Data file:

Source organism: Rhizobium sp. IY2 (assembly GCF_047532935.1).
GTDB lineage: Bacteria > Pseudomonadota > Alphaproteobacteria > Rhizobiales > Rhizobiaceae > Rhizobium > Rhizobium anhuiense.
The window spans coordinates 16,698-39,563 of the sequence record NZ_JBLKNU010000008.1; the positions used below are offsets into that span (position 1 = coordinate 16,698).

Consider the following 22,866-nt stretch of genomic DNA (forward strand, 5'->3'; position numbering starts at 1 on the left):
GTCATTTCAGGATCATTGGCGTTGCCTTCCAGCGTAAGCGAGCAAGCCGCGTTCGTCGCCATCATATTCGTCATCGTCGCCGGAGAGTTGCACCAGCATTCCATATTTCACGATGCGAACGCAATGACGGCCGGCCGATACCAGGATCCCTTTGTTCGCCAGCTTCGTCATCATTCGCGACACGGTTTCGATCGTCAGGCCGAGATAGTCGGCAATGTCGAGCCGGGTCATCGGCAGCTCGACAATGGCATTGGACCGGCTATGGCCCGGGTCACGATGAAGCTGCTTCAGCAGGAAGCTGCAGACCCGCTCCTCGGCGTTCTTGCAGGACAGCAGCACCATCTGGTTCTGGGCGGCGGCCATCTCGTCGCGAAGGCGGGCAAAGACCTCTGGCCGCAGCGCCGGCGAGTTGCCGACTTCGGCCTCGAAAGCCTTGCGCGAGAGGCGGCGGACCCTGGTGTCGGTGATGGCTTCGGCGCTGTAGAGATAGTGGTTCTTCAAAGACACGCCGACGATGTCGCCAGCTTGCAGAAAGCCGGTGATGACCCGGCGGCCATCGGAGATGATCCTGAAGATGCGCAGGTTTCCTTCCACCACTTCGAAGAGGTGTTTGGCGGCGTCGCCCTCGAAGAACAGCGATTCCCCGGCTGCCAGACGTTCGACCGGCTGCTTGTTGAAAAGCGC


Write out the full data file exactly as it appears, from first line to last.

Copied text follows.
Source organism: Rhizobium sp. IY2 (assembly GCF_047532935.1).
GTDB lineage: Bacteria > Pseudomonadota > Alphaproteobacteria > Rhizobiales > Rhizobiaceae > Rhizobium > Rhizobium anhuiense.
The window spans coordinates 16,698-39,563 of the sequence record NZ_JBLKNU010000008.1; the positions used below are offsets into that span (position 1 = coordinate 16,698).

Consider the following 22,866-nt stretch of genomic DNA (forward strand, 5'->3'; position numbering starts at 1 on the left):
GTCATTTCAGGATCATTGGCGTTGCCTTCCAGCGTAAGCGAGCAAGCCGCGTTCGTCGCCATCATATTCGTCATCGTCGCCGGAGAGTTGCACCAGCATTCCATATTTCACGATGCGAACGCAATGACGGCCGGCCGATACCAGGATCCCTTTGTTCGCCAGCTTCGTCATCATTCGCGACACGGTTTCGATCGTCAGGCCGAGATAGTCGGCAATGTCGAGCCGGGTCATCGGCAGCTCGACAATGGCATTGGACCGGCTATGGCCCGGGTCACGATGAAGCTGCTTCAGCAGGAAGCTGCAGACCCGCTCCTCGGCGTTCTTGCAGGACAGCAGCACCATCTGGTTCTGGGCGGCGGCCATCTCGTCGCGAAGGCGGGCAAAGACCTCTGGCCGCAGCGCCGGCGAGTTGCCGACTTCGGCCTCGAAAGCCTTGCGCGAGAGGCGGCGGACCCTGGTGTCGGTGATGGCTTCGGCGCTGTAGAGATAGTGGTTCTTCAAAGACACGCCGACGATGTCGCCAGCTTGCAGAAAGCCGGTGATGACCCGGCGGCCATCGGAGATGATCCTGAAGATGCGCAGGTTTCCTTCCACCACTTCGAAGAGGTGTTTGGCGGCGTCGCCCTCGAAGAACAGCGATTCCCCGGCTGCCAGACGTTCGACCGGCTGCTTGTTGAAAAGCGC